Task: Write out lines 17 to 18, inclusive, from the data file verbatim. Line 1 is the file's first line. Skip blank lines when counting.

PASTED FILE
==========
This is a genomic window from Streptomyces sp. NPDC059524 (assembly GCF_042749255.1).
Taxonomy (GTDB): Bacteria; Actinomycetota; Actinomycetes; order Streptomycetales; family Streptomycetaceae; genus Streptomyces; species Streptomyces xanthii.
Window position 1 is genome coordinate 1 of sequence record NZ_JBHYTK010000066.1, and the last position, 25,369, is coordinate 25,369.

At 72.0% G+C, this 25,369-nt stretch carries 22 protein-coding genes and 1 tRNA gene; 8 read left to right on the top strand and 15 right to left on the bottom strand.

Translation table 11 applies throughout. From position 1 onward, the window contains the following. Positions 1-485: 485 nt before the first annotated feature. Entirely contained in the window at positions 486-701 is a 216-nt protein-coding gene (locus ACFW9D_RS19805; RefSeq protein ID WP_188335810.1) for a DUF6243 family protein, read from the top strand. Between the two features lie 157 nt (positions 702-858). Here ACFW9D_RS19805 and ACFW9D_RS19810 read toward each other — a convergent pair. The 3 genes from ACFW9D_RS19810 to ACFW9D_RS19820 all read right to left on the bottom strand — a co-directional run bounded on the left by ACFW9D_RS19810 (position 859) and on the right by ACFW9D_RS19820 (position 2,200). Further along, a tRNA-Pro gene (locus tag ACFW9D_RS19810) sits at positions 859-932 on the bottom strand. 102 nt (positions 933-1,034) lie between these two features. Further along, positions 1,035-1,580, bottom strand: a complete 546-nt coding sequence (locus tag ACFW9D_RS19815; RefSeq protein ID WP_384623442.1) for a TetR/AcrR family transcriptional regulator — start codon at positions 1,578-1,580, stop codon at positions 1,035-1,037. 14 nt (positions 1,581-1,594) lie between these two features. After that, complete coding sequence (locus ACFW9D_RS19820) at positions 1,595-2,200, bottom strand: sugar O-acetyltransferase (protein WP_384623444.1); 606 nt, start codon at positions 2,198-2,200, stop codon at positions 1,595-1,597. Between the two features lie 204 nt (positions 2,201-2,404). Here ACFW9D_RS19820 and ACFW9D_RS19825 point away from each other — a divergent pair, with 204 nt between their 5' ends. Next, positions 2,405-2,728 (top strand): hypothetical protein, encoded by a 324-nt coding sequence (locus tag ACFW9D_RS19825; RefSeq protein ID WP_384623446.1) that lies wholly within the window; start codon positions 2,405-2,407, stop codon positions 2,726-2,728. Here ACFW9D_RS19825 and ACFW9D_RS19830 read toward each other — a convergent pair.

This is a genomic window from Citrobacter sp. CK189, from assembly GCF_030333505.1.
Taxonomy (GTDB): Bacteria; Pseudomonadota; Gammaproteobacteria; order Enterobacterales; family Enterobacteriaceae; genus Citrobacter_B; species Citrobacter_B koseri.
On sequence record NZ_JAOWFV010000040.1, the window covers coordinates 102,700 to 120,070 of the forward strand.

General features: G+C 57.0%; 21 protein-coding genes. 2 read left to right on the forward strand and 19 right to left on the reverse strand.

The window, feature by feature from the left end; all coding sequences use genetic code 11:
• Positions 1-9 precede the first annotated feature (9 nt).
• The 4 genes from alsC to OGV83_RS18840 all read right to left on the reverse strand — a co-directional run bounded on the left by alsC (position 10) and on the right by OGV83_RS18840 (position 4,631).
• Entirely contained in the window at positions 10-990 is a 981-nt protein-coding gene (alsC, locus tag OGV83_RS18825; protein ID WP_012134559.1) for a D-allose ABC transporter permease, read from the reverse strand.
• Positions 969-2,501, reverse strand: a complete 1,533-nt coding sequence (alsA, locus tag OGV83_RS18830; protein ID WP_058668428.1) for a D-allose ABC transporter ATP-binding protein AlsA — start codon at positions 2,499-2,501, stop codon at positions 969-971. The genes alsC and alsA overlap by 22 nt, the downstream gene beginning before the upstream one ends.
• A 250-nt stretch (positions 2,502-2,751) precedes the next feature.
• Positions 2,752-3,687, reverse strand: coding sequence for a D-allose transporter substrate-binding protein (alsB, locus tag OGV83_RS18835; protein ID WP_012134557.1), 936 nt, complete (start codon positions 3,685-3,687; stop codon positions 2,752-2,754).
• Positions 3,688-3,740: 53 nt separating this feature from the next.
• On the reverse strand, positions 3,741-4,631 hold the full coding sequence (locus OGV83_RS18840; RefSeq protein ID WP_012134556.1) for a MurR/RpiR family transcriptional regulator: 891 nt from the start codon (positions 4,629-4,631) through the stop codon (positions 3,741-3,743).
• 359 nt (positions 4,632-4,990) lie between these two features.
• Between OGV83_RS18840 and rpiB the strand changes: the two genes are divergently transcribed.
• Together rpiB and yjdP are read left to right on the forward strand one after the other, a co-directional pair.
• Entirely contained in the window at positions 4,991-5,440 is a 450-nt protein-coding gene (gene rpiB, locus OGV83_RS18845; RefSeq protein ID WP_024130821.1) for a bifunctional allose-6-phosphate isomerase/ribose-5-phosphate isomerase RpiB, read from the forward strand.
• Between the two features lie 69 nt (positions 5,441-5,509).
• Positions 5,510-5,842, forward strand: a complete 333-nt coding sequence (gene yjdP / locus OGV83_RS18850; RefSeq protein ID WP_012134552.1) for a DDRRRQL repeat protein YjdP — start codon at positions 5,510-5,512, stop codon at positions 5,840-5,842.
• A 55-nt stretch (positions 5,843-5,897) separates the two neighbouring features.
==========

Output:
• Positions 3,688-3,740: 53 nt separating this feature from the next.
• On the reverse strand, positions 3,741-4,631 hold the full coding sequence (locus OGV83_RS18840; RefSeq protein ID WP_012134556.1) for a MurR/RpiR family transcriptional regulator: 891 nt from the start codon (positions 4,629-4,631) through the stop codon (positions 3,741-3,743).